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Building an Advanced Component That Handles Credentials


The goal of this quickstart is to examine the Amazon S3 component to get you accustomed to developing more advanced components that may have multiple actions, handle credentials, or handle non-string binary data input fields.

Amazon S3 component source code is referenced throughout this quickstart.


You should read Building Your First Custom Component and Writing Custom Components prior to this quickstart to get a sense of project set up, and the action, input, and component objects that make up a component project.

Reusable Inputs#

input definitions can be written in an action code block. For example, the Slack component is comprised of a single action, and inputs are defined within that action.

action({  /*...*/  inputs: {    webhookUrl: {      label: "Webhook URL",      placeholder: "Slack Webhook URL",      type: "string",      required: true,      comments:        "The Slack webhook URL. Instructions for generating a Slack webhook are available on the Slack component docs page.",      example: "",    },    /*...*/  },});

However, for sufficiently complex components, you will likely have multiple actions that rely on the same input. The S3 component, for example, has multiple actions that take the name of an S3 bucket as input. Defining the input field once, and referencing it by multiple actions results in cleaner, more concise code.

import { input } from "@prismatic-io/spectral";export const bucket = input({  label: "Bucket Name",  placeholder: "Name of an S3 Bucket",  type: "string",  required: true,  comments:    "An AWS S3 'bucket' is a container where files are stored. You can create a bucket from within the AWS console. Bucket names contain only letters, numbers, and dashes.",  example: "my-s3-bucket-abc123",});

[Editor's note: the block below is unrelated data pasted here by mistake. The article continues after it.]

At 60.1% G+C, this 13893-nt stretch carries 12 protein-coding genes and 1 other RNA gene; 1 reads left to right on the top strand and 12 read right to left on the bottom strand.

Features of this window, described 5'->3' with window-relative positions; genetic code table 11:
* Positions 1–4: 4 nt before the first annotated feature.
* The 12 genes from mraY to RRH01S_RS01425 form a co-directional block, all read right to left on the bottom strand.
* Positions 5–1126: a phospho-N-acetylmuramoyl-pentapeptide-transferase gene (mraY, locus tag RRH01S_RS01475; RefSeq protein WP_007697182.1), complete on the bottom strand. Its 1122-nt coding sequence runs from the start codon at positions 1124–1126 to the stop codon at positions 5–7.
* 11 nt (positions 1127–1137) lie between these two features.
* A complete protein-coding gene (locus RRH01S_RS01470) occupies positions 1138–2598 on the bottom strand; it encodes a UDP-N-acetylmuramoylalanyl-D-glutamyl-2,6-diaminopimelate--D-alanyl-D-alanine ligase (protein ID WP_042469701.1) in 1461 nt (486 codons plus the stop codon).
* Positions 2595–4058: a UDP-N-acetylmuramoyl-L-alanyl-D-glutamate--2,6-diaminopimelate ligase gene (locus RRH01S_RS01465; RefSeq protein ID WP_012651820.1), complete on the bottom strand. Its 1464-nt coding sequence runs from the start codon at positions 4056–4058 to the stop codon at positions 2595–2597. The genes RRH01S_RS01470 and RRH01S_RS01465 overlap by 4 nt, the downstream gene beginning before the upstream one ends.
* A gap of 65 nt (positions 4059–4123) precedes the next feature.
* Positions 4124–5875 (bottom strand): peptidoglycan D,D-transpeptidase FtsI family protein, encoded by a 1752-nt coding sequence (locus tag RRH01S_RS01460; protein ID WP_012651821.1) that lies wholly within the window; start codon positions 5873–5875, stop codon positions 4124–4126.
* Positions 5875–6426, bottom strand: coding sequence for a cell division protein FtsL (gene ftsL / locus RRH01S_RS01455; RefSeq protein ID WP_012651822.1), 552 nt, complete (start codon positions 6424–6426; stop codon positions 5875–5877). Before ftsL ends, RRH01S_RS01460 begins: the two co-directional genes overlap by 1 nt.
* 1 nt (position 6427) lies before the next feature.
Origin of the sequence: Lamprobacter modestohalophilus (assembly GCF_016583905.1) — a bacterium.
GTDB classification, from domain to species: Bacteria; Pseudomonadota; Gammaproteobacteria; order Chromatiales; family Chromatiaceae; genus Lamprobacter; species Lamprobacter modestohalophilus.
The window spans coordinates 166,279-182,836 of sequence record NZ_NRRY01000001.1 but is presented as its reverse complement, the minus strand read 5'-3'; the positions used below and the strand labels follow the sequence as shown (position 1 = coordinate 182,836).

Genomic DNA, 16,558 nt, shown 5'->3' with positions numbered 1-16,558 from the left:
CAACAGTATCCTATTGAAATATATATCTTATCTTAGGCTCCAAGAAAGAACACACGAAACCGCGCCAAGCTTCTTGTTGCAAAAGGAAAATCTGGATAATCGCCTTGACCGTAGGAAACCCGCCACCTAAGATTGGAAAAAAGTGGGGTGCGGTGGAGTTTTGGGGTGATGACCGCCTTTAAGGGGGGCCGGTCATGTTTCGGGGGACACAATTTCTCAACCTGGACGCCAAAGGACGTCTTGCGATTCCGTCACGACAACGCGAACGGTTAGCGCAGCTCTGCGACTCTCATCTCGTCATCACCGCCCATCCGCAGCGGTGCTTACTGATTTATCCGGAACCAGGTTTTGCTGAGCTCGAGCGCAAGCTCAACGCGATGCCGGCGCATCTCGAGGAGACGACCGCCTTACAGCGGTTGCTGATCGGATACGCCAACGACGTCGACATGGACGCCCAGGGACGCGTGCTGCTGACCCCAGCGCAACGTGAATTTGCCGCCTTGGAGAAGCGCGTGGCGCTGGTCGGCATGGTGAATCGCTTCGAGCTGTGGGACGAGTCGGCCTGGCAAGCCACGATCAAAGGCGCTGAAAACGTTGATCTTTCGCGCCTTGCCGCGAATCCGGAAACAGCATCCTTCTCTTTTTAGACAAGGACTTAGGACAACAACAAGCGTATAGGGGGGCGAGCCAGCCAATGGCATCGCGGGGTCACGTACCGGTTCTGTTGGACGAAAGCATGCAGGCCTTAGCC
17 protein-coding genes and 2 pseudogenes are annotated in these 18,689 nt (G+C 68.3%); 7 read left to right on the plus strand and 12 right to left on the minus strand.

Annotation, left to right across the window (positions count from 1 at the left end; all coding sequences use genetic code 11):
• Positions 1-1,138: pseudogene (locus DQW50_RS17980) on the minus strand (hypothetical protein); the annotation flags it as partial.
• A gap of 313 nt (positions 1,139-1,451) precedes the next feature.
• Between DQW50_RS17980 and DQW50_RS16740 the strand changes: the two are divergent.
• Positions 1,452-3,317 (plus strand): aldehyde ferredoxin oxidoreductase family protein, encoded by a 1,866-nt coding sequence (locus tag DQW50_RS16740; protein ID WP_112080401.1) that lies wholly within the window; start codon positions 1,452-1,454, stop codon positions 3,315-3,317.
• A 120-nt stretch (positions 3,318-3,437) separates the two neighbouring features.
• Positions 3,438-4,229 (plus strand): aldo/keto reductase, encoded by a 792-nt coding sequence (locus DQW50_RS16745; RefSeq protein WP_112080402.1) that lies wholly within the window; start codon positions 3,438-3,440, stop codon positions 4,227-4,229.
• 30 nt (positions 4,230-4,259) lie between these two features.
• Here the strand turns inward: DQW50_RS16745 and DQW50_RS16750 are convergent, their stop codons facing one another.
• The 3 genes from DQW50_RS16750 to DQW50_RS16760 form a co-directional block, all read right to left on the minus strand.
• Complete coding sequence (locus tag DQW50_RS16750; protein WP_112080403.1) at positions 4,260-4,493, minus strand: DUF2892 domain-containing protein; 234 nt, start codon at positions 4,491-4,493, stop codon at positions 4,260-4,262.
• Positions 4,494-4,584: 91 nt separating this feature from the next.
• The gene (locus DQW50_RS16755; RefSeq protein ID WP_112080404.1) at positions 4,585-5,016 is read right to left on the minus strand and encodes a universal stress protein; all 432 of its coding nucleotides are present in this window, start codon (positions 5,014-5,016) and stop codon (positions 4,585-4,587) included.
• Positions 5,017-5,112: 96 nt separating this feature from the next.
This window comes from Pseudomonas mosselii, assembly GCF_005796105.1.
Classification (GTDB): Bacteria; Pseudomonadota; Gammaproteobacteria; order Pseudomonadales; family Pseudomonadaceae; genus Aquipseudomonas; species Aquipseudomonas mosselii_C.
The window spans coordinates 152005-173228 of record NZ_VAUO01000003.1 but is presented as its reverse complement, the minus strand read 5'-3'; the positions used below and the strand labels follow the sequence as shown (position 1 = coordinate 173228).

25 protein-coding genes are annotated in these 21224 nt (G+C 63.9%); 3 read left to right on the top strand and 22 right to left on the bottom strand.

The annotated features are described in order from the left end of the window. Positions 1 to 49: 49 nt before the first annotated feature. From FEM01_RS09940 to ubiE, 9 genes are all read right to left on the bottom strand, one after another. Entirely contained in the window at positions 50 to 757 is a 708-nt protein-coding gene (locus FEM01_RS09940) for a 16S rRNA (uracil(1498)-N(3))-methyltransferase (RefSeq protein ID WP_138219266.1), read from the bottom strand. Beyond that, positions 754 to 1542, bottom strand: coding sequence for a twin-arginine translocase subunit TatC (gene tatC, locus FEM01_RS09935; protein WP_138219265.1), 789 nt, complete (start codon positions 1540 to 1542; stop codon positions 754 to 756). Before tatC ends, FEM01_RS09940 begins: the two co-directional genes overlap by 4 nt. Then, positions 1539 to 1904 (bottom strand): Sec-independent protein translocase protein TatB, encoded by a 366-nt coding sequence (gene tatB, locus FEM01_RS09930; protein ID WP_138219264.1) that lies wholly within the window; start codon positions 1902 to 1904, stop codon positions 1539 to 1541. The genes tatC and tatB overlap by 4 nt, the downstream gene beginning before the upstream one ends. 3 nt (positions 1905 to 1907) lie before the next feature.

import { bucketInputField } from "./inputs";import { action } from "@prismatic-io/spectral";
const deleteObject = action({  inputs: { awsRegion, bucket, objectKey },});
const getObject = action({  inputs: { awsRegion, bucket, objectKey },});
const listObjects = action({  inputs: { awsRegion, bucket, prefix },});

Reusable Helper Functions#

S3 actions require an Amazon S3 client, imported from the AWS SDK. Rather than wrapping the client creation logic into each action, authorization and client creation are placed in a distinct file, auth.ts, and referenced by the actions.

import AWS from "aws-sdk";import { Credential } from "@prismatic-io/spectral";
export const createS3Client = async (  credential: Credential,  region: string) => {  if (credential.authorizationMethod !== "api_key_secret") {    throw new Error(      `Unsupported authorization method ${credential.authorizationMethod}.`    );  }
  const credentials = {    accessKeyId: credential.fields.api_key,    secretAccessKey: credential.fields.api_secret,    region,  };
  // Verify credentials are valid with STS.getCallerIdentity()  const sts = new AWS.STS(credentials);  try {    await sts.getCallerIdentity({}).promise();  } catch (err) {    throw new Error(      `Invalid AWS Credentials have been configured. This is sometimes caused by trailing spaces in AWS keys, missing characters from a copy/paste, etc. Original AWS error message: ${err.message}`    );  }
  return new AWS.S3(credentials);};
import { createS3Client } from "./auth";
const listObjects = action({  perform: async ({ credential }, { awsRegion, bucket, prefix }) => {    const s3 = createS3Client(credential, awsRegion);  },});const getObject = action({  perform: async ({ credential }, { awsRegion, bucket, objectKey }) => {    const s3 = createS3Client(credential, awsRegion);  },});

Handling Credentials#